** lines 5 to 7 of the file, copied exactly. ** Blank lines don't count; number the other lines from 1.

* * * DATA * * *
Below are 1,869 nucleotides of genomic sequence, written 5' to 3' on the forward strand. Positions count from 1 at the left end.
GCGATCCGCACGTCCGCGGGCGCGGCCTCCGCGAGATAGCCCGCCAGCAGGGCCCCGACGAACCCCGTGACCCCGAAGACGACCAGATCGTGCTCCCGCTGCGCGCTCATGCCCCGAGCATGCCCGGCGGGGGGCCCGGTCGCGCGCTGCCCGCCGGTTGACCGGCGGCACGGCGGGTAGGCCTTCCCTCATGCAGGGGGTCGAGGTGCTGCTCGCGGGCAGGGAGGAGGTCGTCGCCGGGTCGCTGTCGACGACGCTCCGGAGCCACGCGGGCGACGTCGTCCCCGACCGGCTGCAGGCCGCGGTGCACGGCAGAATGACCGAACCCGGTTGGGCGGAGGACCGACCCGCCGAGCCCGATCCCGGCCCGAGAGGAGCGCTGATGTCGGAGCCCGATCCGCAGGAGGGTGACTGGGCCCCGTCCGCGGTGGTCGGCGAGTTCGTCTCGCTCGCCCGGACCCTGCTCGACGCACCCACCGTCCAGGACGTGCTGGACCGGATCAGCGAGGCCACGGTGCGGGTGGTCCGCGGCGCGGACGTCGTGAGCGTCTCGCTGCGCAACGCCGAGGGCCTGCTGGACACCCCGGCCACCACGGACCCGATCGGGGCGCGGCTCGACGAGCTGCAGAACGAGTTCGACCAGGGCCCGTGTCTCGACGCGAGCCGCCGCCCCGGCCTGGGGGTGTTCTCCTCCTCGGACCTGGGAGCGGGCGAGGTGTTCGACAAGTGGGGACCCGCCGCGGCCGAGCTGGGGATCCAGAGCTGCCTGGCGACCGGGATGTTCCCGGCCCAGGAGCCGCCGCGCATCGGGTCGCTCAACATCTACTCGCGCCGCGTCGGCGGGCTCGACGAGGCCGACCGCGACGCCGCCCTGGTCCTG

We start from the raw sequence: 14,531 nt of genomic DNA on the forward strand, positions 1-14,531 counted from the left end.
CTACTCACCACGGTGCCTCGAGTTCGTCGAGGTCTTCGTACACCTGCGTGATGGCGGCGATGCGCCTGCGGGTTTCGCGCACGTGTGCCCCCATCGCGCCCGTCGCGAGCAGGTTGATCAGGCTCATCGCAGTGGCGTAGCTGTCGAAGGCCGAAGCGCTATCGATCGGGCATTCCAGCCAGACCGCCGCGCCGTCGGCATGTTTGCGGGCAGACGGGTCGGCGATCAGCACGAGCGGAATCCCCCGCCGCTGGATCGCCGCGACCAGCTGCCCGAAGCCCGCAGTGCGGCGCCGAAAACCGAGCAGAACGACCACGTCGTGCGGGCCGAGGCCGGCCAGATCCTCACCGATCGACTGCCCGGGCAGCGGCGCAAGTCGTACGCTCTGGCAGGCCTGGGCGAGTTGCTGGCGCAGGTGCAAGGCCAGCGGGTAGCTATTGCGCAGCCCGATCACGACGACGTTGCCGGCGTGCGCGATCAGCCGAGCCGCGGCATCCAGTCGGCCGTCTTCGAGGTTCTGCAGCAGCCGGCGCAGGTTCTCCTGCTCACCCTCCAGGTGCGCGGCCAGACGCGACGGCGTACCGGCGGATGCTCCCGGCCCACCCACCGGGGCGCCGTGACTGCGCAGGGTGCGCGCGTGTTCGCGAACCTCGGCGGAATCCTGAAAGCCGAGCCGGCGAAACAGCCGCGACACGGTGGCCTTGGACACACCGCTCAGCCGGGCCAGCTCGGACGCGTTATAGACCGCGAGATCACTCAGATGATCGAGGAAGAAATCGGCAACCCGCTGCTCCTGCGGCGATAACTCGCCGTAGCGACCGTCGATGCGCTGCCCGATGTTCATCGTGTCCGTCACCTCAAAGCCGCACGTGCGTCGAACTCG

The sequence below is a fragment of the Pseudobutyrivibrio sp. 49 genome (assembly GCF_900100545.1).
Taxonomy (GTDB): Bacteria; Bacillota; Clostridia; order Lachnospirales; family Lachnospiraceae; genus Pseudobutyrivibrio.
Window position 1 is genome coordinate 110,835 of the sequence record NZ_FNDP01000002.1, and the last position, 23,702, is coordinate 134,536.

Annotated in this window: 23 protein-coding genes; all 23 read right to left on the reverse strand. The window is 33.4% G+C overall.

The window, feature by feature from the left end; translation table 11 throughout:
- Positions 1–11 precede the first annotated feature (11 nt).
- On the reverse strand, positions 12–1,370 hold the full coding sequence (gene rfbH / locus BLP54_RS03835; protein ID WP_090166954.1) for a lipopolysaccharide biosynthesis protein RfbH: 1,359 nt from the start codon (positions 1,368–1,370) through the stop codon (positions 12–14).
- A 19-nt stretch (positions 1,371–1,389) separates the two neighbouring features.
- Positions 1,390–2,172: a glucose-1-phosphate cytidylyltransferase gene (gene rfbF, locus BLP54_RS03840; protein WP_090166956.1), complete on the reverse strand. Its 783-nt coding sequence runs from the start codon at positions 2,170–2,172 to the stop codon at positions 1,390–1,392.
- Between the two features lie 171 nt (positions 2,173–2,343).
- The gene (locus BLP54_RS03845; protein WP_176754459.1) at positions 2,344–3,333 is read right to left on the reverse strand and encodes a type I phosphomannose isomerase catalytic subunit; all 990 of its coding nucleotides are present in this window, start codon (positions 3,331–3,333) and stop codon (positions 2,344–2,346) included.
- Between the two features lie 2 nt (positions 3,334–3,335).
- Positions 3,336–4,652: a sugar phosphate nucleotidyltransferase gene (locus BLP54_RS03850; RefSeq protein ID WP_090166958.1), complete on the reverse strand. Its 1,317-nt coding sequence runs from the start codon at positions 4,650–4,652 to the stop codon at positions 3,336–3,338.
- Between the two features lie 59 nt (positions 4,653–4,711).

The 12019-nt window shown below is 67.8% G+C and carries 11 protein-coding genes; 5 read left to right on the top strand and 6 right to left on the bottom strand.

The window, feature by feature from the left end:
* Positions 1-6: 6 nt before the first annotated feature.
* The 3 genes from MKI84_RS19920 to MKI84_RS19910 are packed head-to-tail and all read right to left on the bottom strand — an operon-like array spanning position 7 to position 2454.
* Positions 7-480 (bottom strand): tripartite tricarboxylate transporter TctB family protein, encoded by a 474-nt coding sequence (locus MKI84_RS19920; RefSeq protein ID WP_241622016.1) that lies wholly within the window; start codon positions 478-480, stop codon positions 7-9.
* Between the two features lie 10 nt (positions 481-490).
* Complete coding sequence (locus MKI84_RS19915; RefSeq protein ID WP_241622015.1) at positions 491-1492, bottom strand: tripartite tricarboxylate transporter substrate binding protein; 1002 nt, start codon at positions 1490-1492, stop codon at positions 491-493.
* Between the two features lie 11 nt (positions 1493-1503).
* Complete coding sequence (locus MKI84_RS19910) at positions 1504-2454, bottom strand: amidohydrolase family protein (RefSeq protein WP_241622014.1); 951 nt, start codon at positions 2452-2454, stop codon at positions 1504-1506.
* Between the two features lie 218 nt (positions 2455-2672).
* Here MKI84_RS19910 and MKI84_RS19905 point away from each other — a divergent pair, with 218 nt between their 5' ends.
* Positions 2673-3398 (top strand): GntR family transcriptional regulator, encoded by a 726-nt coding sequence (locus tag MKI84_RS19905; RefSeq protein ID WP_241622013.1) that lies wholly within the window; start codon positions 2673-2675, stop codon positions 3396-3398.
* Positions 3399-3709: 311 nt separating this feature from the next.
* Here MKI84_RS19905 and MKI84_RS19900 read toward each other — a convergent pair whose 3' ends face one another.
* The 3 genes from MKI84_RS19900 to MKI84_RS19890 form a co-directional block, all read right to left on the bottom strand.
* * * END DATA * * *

The sequence below is a fragment of the Pseudobutyrivibrio sp. 49 genome (assembly GCF_900100545.1).
Taxonomy (GTDB): Bacteria; Bacillota; Clostridia; order Lachnospirales; family Lachnospiraceae; genus Pseudobutyrivibrio.
Window position 1 is genome coordinate 110,835 of the sequence record NZ_FNDP01000002.1, and the last position, 23,702, is coordinate 134,536.